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Tesla has run 40% in a month, and chart points to another double-digit rally ahead

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Tesla still way too expensive, says portfolio manager

Tesla has been in the fast lane the past month.

The stock has raced more than 40% higher since October, turning shares positive for the year.

Ari Wald, head of technical analysis at Oppenheimer, says it could speed even higher.

"The key positive for Tesla here is that macro conditions are supportive here -- that equity markets are breaking higher in a very similar way that they did in late 2016 -- and I bring this up because this is the last time we've seen this type of strength in Tesla where it's really just surging higher to the upside," Wald said Monday on CNBC's "Trading Nation."

"Now if you look at that period in 2016 and 2017, Tesla ultimately topped out at about $385, and I think that's the long-term level to watch. The stock isn't there yet so I wouldn't bet against it," said Wald.

Tesla needs to rally 11% to reach $385. That would mark its highest level since August last year.

"However, you can also see from that chart, very erratic behavior up and down so after a [more than] 30% rip over the last month, not one we'd be highlighting as a tactical idea either," Wald added.

John Petrides, portfolio manager at Tocqueville Asset Management, says one key factor is preventing him from getting on board Tesla stock.

"I think for valuation Tesla still remains way too expensive for my blood," Petrides said during the same segment. "We've seen this story before. They did this last year where they had two quarters of back-to-back cash flow growth and then they blew up the next quarter and the stock suffered and sold off dramatically."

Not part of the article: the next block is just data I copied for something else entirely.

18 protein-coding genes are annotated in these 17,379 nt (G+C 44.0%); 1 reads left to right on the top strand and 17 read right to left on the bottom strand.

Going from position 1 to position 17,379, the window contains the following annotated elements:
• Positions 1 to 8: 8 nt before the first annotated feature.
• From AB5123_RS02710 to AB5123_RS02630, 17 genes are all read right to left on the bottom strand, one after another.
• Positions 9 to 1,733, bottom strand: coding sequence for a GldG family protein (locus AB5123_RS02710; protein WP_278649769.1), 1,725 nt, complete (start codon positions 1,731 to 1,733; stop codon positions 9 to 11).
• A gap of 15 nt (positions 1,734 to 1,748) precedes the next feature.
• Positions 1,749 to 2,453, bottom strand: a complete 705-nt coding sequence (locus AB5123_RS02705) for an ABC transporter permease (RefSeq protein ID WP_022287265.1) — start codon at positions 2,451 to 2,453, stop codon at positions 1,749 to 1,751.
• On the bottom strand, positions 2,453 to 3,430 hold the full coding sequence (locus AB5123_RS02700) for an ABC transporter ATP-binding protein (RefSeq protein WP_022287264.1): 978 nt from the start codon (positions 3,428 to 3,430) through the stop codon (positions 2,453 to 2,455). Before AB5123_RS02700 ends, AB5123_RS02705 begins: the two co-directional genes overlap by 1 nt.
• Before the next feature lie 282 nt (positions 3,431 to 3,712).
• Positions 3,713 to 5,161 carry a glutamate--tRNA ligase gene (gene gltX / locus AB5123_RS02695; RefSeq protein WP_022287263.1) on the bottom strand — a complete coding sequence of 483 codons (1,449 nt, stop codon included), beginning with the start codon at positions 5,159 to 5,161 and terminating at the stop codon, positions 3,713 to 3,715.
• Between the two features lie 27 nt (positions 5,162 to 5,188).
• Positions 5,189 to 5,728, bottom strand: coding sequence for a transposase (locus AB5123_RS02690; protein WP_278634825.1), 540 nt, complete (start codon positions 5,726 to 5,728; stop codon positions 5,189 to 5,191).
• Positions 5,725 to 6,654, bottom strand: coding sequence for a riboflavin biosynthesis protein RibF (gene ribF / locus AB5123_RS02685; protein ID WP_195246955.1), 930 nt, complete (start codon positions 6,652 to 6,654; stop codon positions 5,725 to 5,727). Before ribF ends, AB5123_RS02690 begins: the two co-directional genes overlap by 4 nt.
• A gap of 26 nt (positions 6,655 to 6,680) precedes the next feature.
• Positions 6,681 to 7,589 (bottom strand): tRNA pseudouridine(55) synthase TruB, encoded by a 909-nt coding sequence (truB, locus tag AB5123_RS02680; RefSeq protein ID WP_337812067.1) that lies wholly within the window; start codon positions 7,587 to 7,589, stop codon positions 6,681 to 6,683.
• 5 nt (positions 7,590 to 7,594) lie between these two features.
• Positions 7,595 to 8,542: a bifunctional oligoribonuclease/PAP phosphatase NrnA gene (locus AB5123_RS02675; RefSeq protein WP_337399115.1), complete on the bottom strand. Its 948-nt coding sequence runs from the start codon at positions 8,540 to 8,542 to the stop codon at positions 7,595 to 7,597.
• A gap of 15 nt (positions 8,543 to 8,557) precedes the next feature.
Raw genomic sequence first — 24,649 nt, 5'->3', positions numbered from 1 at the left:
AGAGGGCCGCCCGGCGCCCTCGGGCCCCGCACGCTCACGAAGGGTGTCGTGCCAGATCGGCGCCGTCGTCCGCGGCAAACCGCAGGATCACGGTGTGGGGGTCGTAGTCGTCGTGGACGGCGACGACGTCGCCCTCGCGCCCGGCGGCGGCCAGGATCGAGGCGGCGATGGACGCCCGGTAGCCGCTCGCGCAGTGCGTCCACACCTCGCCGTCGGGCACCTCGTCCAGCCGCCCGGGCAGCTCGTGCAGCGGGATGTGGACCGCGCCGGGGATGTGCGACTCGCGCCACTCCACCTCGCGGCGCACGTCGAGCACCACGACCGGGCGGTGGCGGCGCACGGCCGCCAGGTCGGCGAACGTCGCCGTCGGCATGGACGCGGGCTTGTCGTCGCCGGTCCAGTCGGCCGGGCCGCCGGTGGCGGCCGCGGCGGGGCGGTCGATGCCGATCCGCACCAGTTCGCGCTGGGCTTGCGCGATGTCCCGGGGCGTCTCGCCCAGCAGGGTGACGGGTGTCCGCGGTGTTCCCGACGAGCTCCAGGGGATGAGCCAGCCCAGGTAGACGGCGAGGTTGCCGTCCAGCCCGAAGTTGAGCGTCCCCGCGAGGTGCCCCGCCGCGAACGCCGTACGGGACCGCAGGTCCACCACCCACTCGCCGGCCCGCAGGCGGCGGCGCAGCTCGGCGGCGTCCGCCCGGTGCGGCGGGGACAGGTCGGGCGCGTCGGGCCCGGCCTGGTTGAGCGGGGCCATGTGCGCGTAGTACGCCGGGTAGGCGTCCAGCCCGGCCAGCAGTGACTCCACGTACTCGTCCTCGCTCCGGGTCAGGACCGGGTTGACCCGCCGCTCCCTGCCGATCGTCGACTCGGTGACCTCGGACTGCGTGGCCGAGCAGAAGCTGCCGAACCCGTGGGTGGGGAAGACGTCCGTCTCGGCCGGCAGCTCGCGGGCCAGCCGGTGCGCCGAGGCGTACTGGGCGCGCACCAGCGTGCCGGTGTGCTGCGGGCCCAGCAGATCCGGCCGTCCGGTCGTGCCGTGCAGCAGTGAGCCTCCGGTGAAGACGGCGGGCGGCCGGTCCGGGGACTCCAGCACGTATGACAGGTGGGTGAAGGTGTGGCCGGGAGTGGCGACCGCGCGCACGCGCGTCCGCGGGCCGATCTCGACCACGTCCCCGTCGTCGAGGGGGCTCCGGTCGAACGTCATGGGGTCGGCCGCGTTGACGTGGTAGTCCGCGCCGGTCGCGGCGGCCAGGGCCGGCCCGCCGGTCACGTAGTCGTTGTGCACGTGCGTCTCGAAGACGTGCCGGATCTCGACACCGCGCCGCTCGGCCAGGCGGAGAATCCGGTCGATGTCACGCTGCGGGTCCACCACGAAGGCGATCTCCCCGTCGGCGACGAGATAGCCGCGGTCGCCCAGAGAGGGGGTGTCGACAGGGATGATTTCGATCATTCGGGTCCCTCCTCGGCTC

Tesla has not had negative cash flow since its first quarter ended in March. From late April when the report was released to early June, the stock tumbled more than 50%. The stock has rebounded 97% since that low.

"With the stock trading at current valuation with the price where it is today, I think Tesla will be better off doing an equity offering and dilute shareholders here as a cheap form of capital, short the balance sheet and start preparing for future growth with excess cash, but that's just my opinion and I would stay away from the shares at current value," Petrides said.

Disclosure: Tocqueville owns a de minimis amount of shares (200 in total) across $10 billion in assets.

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